A few months ago, Obamacare critics were pointing to alarming predictions that some insurance rates would spike when the law took effect — by as much as 41 percent in Wisconsin, 85 percent in Ohio and so on. In Virginia, though, the potential increases are not all that bad.
Some are actually much worse.
Virginia’s State Corporation Commission soon will assume control over insurance policies offered through the new state-level exchange. That’s where those who don’t get insurance through their employers will shop for policies they will be forced by law to obtain.
Recently the SCC asked Virginia’s major underwriters to provide information on what they charge now and what they will charge starting Jan. 1, when Obamacare regulations take effect. Specifically, the SCC asked for rate estimates in the individual market and the small-group market.
In the individual market, the SCC asked for the rate for the most popular insurance plan for a 29-year-old male; a 45-year-old couple with two children; and a 60-year-old couple. For the small-group market, the SCC sought quotes for a business with eight 29-year-old male employees; a business with four male and four female employees, all 45; and eight 60-year-old female employees.
Ready for the results? Brace yourself.
Aetna says its most popular policy for a 29-year-old man currently costs $118 per month in Richmond. Once Obamacare kicks in, the rate will jump to $225 — an increase of more than 90 percent.
Obamacare supporters say this is only natural, because one of the ideas behind expanding coverage is to get young, healthy people to help pay the health care costs of sicker, older people. (Not exactly a point they stressed during debate over the bill, but never mind.) That’s why the law forbids charging the latter more than three times the rate charged to the former. Jacking up rates for “young invincibles” is supposed to help hold down rates for old vulnerables.
But it doesn’t appear to be working. Aetna says its rate for the family with two kids is liable to jump 36 percent, and the rate for the older couple is liable to jump 44 percent.
The CareFirst BlueChoice outlook is similar: Premium increases of 108 percent, 40 percent and 36 percent, respectively. For Group Hospitalization and Medical Services (an independent licensee of Blue Cross and Blue Shield), the percentage hikes are: 113, 89 and 69.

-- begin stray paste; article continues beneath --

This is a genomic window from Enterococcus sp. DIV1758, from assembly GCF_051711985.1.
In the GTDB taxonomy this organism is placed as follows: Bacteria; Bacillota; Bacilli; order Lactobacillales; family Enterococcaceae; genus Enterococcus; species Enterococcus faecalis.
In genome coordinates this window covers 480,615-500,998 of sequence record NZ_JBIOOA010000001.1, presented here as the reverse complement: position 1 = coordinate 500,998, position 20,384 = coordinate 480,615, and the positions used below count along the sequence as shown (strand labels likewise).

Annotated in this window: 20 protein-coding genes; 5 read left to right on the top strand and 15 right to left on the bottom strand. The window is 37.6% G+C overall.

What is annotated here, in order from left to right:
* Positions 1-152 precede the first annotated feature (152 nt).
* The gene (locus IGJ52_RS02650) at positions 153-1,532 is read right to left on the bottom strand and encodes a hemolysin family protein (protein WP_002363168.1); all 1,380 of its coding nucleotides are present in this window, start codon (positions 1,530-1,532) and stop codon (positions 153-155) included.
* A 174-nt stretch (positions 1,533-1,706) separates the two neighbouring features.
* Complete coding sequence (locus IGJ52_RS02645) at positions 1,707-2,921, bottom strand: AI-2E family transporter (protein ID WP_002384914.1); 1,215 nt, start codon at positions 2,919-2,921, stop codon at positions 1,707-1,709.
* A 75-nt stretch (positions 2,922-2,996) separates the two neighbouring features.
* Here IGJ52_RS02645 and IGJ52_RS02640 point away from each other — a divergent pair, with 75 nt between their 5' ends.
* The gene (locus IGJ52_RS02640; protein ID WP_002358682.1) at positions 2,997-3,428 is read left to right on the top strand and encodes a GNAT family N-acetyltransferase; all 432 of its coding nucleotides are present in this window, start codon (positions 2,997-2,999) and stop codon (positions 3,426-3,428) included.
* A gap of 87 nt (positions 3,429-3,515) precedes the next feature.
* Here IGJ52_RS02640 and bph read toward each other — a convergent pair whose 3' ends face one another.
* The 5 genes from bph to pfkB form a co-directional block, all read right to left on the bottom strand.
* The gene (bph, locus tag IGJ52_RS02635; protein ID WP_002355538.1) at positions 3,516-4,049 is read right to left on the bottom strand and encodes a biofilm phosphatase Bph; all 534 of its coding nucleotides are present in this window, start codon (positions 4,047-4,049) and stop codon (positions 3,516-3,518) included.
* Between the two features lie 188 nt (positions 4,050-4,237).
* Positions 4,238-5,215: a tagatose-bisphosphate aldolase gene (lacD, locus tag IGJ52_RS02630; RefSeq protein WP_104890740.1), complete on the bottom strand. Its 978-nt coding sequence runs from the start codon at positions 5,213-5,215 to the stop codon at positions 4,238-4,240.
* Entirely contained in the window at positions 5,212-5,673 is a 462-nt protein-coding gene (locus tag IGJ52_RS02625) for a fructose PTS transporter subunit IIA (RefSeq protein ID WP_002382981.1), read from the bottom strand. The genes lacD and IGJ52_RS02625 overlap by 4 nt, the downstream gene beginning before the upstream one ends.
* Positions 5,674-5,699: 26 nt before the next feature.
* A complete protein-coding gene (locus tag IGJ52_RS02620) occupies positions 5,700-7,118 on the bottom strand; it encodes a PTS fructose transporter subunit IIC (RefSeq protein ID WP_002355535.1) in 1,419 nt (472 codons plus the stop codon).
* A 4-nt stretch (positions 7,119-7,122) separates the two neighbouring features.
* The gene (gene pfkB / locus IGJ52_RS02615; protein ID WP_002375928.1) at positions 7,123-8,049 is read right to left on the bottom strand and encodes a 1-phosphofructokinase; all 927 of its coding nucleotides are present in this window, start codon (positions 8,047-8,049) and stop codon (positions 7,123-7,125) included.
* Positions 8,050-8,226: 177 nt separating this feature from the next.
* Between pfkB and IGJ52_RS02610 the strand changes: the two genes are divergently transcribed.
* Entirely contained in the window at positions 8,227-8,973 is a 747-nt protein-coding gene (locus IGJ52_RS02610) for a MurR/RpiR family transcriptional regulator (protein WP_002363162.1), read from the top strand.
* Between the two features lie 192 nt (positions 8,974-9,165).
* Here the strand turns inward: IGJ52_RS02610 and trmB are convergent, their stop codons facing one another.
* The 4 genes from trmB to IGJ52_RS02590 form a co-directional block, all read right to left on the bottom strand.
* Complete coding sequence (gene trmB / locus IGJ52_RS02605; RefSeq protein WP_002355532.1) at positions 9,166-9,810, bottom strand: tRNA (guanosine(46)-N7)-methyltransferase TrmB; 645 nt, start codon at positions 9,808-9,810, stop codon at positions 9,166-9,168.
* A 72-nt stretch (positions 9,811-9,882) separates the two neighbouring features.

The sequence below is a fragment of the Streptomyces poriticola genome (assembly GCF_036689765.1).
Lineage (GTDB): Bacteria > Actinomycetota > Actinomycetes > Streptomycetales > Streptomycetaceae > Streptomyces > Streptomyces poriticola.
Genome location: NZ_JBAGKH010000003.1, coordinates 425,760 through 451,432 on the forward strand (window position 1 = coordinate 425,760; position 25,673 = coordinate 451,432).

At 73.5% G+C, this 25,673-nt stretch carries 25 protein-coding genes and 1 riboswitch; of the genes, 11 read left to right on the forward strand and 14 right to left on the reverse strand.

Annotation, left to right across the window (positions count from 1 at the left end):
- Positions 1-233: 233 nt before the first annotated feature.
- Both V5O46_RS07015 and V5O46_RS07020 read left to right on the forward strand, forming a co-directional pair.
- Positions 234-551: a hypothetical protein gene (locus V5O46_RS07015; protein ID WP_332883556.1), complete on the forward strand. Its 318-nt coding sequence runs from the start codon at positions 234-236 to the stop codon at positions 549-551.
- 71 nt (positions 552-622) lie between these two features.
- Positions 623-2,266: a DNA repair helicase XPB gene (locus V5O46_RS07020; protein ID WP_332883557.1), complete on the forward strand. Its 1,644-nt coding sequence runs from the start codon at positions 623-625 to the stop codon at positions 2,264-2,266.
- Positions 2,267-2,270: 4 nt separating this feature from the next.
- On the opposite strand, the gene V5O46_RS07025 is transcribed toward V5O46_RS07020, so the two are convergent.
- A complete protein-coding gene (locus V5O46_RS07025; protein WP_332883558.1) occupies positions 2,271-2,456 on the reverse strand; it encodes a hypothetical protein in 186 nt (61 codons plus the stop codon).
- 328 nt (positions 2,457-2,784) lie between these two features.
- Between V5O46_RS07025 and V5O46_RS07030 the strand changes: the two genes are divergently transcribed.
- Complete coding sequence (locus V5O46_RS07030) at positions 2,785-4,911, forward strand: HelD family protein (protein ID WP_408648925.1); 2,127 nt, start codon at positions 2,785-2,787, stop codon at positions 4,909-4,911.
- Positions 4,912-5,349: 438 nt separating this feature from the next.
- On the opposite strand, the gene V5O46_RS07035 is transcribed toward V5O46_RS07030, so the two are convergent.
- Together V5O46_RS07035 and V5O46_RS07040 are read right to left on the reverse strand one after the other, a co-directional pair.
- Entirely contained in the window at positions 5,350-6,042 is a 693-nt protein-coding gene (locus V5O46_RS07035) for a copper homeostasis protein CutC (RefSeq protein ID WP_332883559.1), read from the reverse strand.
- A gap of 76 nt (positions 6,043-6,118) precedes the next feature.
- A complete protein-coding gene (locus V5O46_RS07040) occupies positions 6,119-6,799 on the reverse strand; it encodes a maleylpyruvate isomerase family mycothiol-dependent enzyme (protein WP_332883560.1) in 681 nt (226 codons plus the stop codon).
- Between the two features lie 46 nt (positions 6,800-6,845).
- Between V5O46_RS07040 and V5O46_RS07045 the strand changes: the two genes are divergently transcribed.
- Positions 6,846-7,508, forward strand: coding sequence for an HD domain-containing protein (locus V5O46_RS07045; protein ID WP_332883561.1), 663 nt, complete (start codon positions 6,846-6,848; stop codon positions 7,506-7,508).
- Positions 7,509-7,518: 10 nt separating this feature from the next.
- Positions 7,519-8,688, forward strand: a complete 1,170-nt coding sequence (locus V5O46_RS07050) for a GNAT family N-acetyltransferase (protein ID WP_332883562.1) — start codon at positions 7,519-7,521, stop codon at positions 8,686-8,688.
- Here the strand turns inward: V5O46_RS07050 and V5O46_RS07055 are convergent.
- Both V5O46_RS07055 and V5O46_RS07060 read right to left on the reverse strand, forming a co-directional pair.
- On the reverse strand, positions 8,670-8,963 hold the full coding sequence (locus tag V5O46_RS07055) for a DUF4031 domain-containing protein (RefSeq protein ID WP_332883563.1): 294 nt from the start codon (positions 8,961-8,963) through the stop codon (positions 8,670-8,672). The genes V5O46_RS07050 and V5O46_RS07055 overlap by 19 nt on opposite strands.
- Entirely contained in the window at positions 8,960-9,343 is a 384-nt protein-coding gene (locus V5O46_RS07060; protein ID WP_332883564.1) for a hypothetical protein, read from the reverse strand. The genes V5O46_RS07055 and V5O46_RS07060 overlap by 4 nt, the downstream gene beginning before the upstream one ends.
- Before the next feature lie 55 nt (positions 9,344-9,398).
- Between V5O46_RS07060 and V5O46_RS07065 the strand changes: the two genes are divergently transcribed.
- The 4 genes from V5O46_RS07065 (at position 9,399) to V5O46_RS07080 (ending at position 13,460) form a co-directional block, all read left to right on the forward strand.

Where’s the “affordable” part in the Affordable Care Act?
For small employers, things could be equally grim. Take Optima, which operates in the Hampton Roads area. Optima says the premium for a policy covering eight young male employees — a landscaping business, say — could jump 132 percent. A similar policy for Anthem HealthKeepers would double in price.
Not all the premium increases are this bad, and the increases for companies with female employees are smaller. Obamacare’s defenders may seize on that as proof that the president’s signature policy is working. There’s just one problem: It isn’t working according to the president’s own standards. “If you already have health insurance,” candidate Obama promised, “the only thing that will change for you under this plan is the amount of money you will spend on premiums. That will be less.” The law’s advocates echoed the talking point; MIT’s Jonathan Gruber, for instance, said, “What we know for sure the bill will do is that it will lower the cost of buying non-group health insurance.”
To be fair, many people will be eligible to receive subsidies offsetting part of the bill, and some of them — though by no means all — might see lower costs year over year. But this does not reduce the actual cost, it only shifts some of it. And cost-shifting — such as a hospital charging ten bucks for aspirin to subsidize emergency-room care for the uninsured — was supposed to be something Obamacare would reduce, wasn’t it?
The ACA’s cheerleaders also might argue that what happens in the state exchanges is a sideshow, since most people get their insurance through their employers anyway. This is not an argument made gracefully by those who, during debate over the bill, lamented the 45 million Americans without health insurance. They were supposed to be the chief reason for the law’s passage. Some sideshow.
What’s more, the non-group market will grow more relevant, not less so, as time wears on. Thanks again to Obamacare, companies are either dropping health-insurance coverage altogether, shifting employees to part-time status to avoid providing coverage, or (if they’re small) finding ways to avoid crossing the 50-employee threshold for mandatory coverage. Partly because of such developments, the leaders from three of America’s biggest unions, including the Teamsters’ James Hoffa, wrote to the administration complaining that “you pledged that if we liked the health plans we have now, we could keep them. Sadly, that promise is under threat.” Their support for the president, they said, “has come back to haunt us.”
The administration has delayed the employer mandate for a year. But when it kicks in, it will dump many more people into the exchange market. There — if the news from the SCC is any guide — they will get a rude awakening.